With interest rates set to stay low over the medium-to-long term, dividends look set to remain in vogue. And with the FTSE 100 trading at little more than 6,000 points at the present time, there are some stunning yields on offer in the UK’s main index.

Chief among them is Imperial Brands (LSE: IMB). Clearly, the company’s share price rise of 11% in the last year has suppressed its yield somewhat, but Imperial Brands still offers an income return of 4.2% at the present time. This is higher than the FTSE 100’s yield of just under 4% and with Imperial Brands offering a less volatile shareholder experience than the wider index, as evidenced by a beta of just 0.6, it seems to hold considerable defensive appeal.

However, there’s much more to Imperial Brands than a high yield and defensive characteristics. It also offers highly reliable and strong growth prospects, with the company’s bottom line due to rise by 12% in the current year and by a further 6% next year. This should allow it raise dividends by as much as 10% next year, which serves as further evidence of its status as a super income stock.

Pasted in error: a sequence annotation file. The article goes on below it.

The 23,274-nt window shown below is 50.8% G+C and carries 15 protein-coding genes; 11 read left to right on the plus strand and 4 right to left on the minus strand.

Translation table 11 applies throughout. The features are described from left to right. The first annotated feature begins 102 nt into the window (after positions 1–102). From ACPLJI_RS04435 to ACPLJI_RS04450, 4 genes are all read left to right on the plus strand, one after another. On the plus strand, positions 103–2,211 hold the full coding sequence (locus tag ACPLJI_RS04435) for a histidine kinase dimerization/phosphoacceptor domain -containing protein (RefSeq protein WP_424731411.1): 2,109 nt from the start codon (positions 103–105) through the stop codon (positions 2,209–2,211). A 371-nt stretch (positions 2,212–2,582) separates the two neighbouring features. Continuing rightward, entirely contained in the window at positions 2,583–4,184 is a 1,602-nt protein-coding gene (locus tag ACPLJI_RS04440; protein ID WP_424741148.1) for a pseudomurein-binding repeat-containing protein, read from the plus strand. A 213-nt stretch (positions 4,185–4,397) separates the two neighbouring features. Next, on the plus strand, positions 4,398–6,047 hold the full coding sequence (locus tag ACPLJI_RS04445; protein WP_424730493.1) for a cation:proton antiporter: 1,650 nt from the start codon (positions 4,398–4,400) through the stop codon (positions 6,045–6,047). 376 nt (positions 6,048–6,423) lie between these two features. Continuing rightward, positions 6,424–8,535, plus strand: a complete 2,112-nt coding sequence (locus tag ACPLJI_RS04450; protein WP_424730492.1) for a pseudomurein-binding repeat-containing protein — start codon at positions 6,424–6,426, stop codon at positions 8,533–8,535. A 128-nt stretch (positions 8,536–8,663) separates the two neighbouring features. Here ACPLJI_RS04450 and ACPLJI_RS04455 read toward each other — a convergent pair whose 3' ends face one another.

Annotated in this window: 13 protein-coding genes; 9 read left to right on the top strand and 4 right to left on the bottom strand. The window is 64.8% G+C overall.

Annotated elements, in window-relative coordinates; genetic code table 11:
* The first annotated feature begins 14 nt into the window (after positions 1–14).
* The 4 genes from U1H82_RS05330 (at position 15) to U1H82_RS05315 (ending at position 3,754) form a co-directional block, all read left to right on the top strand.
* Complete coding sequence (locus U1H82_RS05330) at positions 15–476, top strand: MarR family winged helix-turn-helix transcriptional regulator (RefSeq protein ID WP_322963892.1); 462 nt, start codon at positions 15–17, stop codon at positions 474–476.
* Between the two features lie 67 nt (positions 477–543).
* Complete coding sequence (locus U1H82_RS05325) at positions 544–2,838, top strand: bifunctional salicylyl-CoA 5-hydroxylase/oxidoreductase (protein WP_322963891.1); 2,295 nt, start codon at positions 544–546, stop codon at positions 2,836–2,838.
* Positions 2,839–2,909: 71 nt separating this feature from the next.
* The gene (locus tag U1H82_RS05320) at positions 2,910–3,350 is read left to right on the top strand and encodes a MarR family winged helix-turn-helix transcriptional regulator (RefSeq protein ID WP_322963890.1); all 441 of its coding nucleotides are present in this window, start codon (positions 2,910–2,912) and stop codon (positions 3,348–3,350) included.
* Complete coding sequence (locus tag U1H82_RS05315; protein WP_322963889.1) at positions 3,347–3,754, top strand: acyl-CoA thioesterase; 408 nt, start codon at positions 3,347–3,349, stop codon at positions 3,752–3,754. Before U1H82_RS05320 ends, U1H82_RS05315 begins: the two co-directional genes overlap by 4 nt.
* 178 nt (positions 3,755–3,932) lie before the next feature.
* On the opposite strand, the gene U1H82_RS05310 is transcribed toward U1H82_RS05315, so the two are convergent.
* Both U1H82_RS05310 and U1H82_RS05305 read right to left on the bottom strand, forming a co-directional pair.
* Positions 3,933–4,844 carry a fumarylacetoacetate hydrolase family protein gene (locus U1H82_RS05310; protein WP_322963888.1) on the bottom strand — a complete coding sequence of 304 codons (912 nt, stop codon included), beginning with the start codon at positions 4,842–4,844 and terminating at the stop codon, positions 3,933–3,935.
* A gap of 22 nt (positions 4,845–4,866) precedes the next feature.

In demand

Also offering upbeat income prospects is Royal Mail (LSE: RMG). Despite challenges within its letter delivery segment, Royal Mail has still been able to record a share price rise of 20% since the turn of the year. It has been aided by impressive performance in Europe in particular and this should allow it to raise dividends by over 5% in the next financial year.

With Royal Mail having a yield of 4.3%, it offers an above average income return and with its shares trading on a price-to-earnings (P/E) ratio of 13.3, there’s scope for an upward rerating over the medium-to-long term. While Royal Mail may not offer the defensive appeal of a utility, it remains a relatively resilient business that could see demand for its shares increase if the outlook for the wider market remains uncertain.

Growth at a good price

Meanwhile, Banco Santander’s (LSE: BNC) yield has jumped in the last year as a result of a 29% fall in its share price. The banking major now yields an impressive 4.2% and with dividends being covered 2.4 times by profit, there seems to be tremendous scope to raise shareholder payouts over the medium-to-long term.

Certainly, the challenging outlook for the Brazilian economy could hurt Santander’s financial performance in the short run. But with it being well-diversified and financially sound following its fundraising, Santander seems to offer an enticing risk/reward ratio. That’s especially the case since it trades on a price-to-earnings growth (PEG) ratio of just 1, which indicates that it offers upbeat growth prospects at a very reasonable price.

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Peter Stephens owns shares of Imperial Brands and Royal Mail. The Motley Fool UK has no position in any of the shares mentioned. We Fools don't all hold the same opinions, but we all believe that considering a diverse range of insights makes us better investors.